Trumpeter 1/48 T-38C Talon II
KIT #: 02876
PRICE: $30.00 delivered from China
DECALS: Two options
REVIEWER: Scott Van Aken
NOTES: 2014 release


The Northrop T-38 Talon is a two-seat, twin-engine supersonic jet trainer. It was the world's first supersonic trainer and is also the most produced. The T-38 remains in service as of 2013 in air forces throughout the world.

The United States Air Force (USAF) is the largest operator of the T-38. In addition to training USAF pilots, the T-38 is used by NASA. The US Naval Test Pilot School is the principal US Navy operator (other T-38s were previously used as USN aggressor aircraft until replaced by the similar Northrop F-5 Tiger II). Pilots of other NATO nations fly the T-38 in joint training programs with USAF pilots.

As of 2012, the T-38 has been in service for over 50 years with its original operator (the USAF). Other current and previous operators of the T-38 include Portugal, South Korea, Taiwan, Turkey and Germany. All German T-38s are kept in the US and used to train German pilots.  


After the initial sell out of the Sword kit, we had to wait several years for another T-38 from Wolfpak, and after a few months, this one from Trumpeter. To be fair, I think many will consider the Wolfpak kit to be short run and this one to be more mainstream. In many ways they are quite similar, though the Trumpeter kit does not have the molding errors (mainly sink areas) of the Sword kit. .

The cockpit comes with two nicely done ejection seats, and this time there are photo etch belts included. Instrument panels have raised detailing with no face detail, relying on decals for that. Side consoles are the same way. I should point out that these are the 'glass' instruments of the T-38C so you cannot do the earlier A model and remain true to the prototype. Rudder pedals, control sticks and such are provided for the but. There is also detail behind the seats. One has to decide when building the cockpit whether they want the canopies open or closed as the mechanisms are installed at this time. Side panels are also included to fill out the tub assembly.  Under the cockpit tub fits the one piece wheel well. There is room in the nose for weight if you feel the kit needs it. None is shown in the instructions. The p.e. fret is mostly for the seat harness.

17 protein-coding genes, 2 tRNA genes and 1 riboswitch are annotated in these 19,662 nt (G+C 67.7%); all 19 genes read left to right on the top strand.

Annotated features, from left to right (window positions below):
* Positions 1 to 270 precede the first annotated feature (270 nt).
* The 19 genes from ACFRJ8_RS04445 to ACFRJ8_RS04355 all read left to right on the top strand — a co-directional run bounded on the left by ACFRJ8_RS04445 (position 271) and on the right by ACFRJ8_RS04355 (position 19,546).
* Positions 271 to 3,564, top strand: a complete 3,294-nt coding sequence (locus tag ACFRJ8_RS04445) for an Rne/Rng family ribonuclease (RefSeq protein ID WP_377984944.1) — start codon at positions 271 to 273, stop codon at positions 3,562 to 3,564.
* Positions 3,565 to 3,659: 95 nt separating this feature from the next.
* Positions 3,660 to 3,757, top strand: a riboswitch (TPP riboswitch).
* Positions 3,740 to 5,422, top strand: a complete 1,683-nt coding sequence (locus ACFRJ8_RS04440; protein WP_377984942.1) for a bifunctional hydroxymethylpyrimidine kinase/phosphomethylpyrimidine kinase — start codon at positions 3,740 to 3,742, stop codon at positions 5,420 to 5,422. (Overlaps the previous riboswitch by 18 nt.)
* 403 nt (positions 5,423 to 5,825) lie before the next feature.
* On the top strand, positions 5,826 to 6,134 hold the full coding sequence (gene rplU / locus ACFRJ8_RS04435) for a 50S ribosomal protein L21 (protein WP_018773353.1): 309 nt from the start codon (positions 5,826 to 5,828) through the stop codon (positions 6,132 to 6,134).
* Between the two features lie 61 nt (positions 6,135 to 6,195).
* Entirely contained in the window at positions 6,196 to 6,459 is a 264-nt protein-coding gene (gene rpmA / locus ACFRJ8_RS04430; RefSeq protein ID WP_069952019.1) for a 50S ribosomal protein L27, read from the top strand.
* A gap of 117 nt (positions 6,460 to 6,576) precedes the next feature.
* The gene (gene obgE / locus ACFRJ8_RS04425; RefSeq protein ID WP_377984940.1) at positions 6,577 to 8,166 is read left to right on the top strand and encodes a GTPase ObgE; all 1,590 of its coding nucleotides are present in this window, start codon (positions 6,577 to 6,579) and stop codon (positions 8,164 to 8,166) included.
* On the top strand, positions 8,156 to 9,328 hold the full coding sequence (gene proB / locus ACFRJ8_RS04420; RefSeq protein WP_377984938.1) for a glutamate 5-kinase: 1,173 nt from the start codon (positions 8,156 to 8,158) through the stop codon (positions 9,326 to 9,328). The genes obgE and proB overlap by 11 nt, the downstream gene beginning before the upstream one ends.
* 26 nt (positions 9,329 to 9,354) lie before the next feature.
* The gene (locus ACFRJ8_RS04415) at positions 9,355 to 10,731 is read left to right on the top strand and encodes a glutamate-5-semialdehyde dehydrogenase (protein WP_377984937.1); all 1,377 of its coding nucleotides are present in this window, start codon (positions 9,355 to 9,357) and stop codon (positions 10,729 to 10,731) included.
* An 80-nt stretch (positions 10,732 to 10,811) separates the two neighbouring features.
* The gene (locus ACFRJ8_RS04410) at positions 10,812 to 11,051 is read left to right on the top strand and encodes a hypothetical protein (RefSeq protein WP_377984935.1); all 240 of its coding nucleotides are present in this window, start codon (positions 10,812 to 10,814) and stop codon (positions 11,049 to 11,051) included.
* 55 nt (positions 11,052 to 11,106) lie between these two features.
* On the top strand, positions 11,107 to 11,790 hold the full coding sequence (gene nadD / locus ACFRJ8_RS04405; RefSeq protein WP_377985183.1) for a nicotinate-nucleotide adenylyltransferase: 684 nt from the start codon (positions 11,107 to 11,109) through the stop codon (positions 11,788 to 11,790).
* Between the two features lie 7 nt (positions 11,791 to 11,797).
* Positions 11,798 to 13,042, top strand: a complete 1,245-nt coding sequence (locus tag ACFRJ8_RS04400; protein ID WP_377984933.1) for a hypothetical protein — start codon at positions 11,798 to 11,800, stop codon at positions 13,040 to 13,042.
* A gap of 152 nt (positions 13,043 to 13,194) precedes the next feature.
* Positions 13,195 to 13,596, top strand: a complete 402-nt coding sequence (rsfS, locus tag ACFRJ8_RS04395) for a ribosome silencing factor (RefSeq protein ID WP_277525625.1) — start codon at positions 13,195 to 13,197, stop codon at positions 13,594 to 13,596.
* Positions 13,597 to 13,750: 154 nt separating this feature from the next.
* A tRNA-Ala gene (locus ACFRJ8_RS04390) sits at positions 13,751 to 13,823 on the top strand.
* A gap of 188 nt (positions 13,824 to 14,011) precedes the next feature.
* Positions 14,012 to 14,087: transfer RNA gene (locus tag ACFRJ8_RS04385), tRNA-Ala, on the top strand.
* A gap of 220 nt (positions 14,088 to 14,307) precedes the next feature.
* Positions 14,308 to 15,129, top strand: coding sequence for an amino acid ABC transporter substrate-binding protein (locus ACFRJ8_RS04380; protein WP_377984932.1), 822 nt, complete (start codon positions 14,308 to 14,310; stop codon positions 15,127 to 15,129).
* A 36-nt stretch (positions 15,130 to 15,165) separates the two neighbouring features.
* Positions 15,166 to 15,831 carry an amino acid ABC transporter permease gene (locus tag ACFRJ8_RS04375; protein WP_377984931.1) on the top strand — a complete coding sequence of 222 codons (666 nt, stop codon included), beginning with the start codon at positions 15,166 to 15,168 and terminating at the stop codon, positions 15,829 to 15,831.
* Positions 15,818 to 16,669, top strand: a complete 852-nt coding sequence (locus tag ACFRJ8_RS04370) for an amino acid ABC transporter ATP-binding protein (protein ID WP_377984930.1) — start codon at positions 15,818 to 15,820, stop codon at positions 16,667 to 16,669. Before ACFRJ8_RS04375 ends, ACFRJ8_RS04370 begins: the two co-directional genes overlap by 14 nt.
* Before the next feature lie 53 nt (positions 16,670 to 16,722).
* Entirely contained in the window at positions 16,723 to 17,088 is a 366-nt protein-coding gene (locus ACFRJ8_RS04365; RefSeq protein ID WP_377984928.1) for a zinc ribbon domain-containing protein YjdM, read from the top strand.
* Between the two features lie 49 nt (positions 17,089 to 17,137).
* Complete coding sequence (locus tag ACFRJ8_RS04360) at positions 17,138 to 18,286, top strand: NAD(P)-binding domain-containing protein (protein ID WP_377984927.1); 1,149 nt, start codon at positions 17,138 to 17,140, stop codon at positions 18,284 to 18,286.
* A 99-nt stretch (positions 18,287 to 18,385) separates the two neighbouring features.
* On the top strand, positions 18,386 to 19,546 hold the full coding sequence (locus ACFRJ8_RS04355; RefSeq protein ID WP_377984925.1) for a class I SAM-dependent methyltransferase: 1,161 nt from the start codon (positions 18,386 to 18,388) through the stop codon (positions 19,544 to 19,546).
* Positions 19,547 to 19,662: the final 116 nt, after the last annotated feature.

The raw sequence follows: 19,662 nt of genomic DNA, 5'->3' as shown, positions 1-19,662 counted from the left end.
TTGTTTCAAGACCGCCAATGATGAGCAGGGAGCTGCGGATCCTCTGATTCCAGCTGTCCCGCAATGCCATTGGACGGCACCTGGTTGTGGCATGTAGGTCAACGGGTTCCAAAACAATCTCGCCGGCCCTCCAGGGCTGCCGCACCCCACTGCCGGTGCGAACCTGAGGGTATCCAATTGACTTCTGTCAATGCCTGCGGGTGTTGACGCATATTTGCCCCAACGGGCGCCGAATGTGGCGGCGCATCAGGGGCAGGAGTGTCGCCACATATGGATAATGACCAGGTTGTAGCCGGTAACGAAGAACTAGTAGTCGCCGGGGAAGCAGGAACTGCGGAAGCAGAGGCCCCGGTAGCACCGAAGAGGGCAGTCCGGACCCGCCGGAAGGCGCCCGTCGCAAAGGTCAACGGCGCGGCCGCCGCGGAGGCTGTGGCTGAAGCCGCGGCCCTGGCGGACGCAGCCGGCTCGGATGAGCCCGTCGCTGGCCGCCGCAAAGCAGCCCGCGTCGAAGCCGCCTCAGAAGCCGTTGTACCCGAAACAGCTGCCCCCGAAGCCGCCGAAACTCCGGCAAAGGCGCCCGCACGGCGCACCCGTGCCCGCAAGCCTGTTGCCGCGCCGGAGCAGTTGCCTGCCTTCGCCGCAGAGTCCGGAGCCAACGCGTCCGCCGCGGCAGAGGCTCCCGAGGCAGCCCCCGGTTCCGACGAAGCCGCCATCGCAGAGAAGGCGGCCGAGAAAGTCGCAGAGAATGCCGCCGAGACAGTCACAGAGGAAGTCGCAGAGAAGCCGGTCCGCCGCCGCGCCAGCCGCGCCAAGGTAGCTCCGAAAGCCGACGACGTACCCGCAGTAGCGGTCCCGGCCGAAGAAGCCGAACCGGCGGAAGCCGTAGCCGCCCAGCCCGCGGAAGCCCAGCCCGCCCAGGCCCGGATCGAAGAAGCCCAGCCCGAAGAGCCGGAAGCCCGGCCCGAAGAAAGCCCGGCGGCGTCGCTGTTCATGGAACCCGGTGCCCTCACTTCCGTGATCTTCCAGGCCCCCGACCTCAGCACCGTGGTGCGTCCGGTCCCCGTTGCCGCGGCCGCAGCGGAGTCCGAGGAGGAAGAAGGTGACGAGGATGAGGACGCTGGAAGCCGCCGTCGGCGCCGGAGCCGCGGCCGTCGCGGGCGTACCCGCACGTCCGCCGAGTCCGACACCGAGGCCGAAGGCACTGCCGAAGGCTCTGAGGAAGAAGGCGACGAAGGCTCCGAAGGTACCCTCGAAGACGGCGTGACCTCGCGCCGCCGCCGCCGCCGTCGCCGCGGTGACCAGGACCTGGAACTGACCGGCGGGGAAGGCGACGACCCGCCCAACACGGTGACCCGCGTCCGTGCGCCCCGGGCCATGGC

Intakes are a left and right side with a separate lip piece. On this kit, the intakes are not see-through. There are main gear well inserts and no lower fuselage insert, which I know will please most builders. The kit has single piece wings, and horizontal stab. The fin is two pieces with the small flat piece atop the fin is molded in place. Trumpeter has provided a single piece exhaust so no need to fiddle with separate exhaust. It also includes a bracing plate between the two. Landing gear is well done and are the appropriate thin tire version that is typical for a T-38.

Gear doors have separate actuators as do the speed brakes. The one thing I don't like about the kit is that Trumpeter has already opened the holes for the travel pod that is included. These planes did not always carry this so one will have to fill holes if not using it. I do wish Trumpeter would get with the program on things like this and leave the holes flashed over so the builder can decide if they want to open them. The only other bit included is a travel pod.

Instructions are well done and include color information using Gunze paint references. Markings are provided for two planes. One is the box art aircraft from the 49th FTS, which at the time was based at Moody AFB, but has since moved to Columbus AFB. This aircraft is in a non-standard scheme of gunship grey over medium grey. The other is from the  25th FTS out of Vance AFB in the now standard scheme of the same greys as the previous aircraft.  Markings are well done and those who want something different have several aftermarket sheets from which to choose.


As of this writing, I have built all three of the currently available T-38s from Sword, Wolfpack, and Trumpeter. The one that builds the best is the Trumpeter kit, however, it is not the most detailed, with the Wolfpack kit filling that bill, though you pay for this detail by a fussy and sometimes frustrating build. The downside of the Trumpeter kit is that it is oversize compared to the other two. Almost as if it is 1/46. You don't really notice the difference unless you have the three kits side by side. This may be a deal breaker for some, but if you prefer ease of construction above absolute fidelity to scale, then this is the kit for you.

Below is the T-38A version I built ten years back.


 April 2024 

Copyright All rights reserved. No reproduction in part or in whole without express permission from the editor.

If you would like your product reviewed fairly and fairly quickly, please contact the editor or see other details in the Note to Contributors.

Back to the Main Page

Back to the Review Index Page